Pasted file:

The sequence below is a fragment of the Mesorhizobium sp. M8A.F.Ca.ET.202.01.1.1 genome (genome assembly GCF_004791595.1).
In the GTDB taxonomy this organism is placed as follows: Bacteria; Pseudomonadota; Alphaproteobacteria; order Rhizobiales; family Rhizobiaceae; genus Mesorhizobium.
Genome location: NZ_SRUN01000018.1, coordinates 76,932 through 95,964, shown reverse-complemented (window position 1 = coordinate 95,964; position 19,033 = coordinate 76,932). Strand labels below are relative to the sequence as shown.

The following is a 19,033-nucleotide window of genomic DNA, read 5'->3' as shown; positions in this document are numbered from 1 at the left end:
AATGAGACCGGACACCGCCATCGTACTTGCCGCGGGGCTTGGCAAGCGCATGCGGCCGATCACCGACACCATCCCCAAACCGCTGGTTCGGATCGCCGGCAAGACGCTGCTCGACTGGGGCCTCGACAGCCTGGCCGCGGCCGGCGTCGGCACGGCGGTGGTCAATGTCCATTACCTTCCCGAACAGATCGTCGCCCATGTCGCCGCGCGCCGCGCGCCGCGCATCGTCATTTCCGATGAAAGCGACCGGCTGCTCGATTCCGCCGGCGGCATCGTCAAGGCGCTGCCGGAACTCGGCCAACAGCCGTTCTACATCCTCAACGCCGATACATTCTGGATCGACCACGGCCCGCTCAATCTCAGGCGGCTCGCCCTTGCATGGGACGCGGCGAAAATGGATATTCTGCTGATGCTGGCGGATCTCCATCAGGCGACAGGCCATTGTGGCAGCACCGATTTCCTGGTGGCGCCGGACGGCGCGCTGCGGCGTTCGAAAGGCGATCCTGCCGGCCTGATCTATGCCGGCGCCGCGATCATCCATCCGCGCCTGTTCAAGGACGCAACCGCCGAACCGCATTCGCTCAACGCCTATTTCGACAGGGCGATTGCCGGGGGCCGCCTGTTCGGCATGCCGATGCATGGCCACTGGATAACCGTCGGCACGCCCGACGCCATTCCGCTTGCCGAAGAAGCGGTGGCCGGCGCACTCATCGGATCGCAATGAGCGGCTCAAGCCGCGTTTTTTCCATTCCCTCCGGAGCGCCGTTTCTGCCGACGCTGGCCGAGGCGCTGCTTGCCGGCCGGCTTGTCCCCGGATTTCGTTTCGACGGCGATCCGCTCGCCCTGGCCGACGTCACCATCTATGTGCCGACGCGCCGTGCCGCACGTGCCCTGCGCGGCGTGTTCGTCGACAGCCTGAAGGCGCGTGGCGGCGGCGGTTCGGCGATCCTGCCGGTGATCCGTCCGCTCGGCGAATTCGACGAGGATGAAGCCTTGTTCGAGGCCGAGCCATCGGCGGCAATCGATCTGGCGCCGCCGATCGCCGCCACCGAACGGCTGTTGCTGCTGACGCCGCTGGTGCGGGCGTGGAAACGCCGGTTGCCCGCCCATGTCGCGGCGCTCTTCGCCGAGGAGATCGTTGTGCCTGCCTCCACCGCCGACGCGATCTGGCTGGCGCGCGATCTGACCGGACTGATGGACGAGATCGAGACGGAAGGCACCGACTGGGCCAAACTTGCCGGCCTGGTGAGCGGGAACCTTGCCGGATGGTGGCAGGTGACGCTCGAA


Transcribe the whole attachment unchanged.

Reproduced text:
The sequence below is a fragment of the Mesorhizobium sp. M8A.F.Ca.ET.202.01.1.1 genome (genome assembly GCF_004791595.1).
In the GTDB taxonomy this organism is placed as follows: Bacteria; Pseudomonadota; Alphaproteobacteria; order Rhizobiales; family Rhizobiaceae; genus Mesorhizobium.
Genome location: NZ_SRUN01000018.1, coordinates 76,932 through 95,964, shown reverse-complemented (window position 1 = coordinate 95,964; position 19,033 = coordinate 76,932). Strand labels below are relative to the sequence as shown.

The following is a 19,033-nucleotide window of genomic DNA, read 5'->3' as shown; positions in this document are numbered from 1 at the left end:
AATGAGACCGGACACCGCCATCGTACTTGCCGCGGGGCTTGGCAAGCGCATGCGGCCGATCACCGACACCATCCCCAAACCGCTGGTTCGGATCGCCGGCAAGACGCTGCTCGACTGGGGCCTCGACAGCCTGGCCGCGGCCGGCGTCGGCACGGCGGTGGTCAATGTCCATTACCTTCCCGAACAGATCGTCGCCCATGTCGCCGCGCGCCGCGCGCCGCGCATCGTCATTTCCGATGAAAGCGACCGGCTGCTCGATTCCGCCGGCGGCATCGTCAAGGCGCTGCCGGAACTCGGCCAACAGCCGTTCTACATCCTCAACGCCGATACATTCTGGATCGACCACGGCCCGCTCAATCTCAGGCGGCTCGCCCTTGCATGGGACGCGGCGAAAATGGATATTCTGCTGATGCTGGCGGATCTCCATCAGGCGACAGGCCATTGTGGCAGCACCGATTTCCTGGTGGCGCCGGACGGCGCGCTGCGGCGTTCGAAAGGCGATCCTGCCGGCCTGATCTATGCCGGCGCCGCGATCATCCATCCGCGCCTGTTCAAGGACGCAACCGCCGAACCGCATTCGCTCAACGCCTATTTCGACAGGGCGATTGCCGGGGGCCGCCTGTTCGGCATGCCGATGCATGGCCACTGGATAACCGTCGGCACGCCCGACGCCATTCCGCTTGCCGAAGAAGCGGTGGCCGGCGCACTCATCGGATCGCAATGAGCGGCTCAAGCCGCGTTTTTTCCATTCCCTCCGGAGCGCCGTTTCTGCCGACGCTGGCCGAGGCGCTGCTTGCCGGCCGGCTTGTCCCCGGATTTCGTTTCGACGGCGATCCGCTCGCCCTGGCCGACGTCACCATCTATGTGCCGACGCGCCGTGCCGCACGTGCCCTGCGCGGCGTGTTCGTCGACAGCCTGAAGGCGCGTGGCGGCGGCGGTTCGGCGATCCTGCCGGTGATCCGTCCGCTCGGCGAATTCGACGAGGATGAAGCCTTGTTCGAGGCCGAGCCATCGGCGGCAATCGATCTGGCGCCGCCGATCGCCGCCACCGAACGGCTGTTGCTGCTGACGCCGCTGGTGCGGGCGTGGAAACGCCGGTTGCCCGCCCATGTCGCGGCGCTCTTCGCCGAGGAGATCGTTGTGCCTGCCTCCACCGCCGACGCGATCTGGCTGGCGCGCGATCTGACCGGACTGATGGACGAGATCGAGACGGAAGGCACCGACTGGGCCAAACTTGCCGGCCTGGTGAGCGGGAACCTTGCCGGATGGTGGCAGGTGACGCTCGAA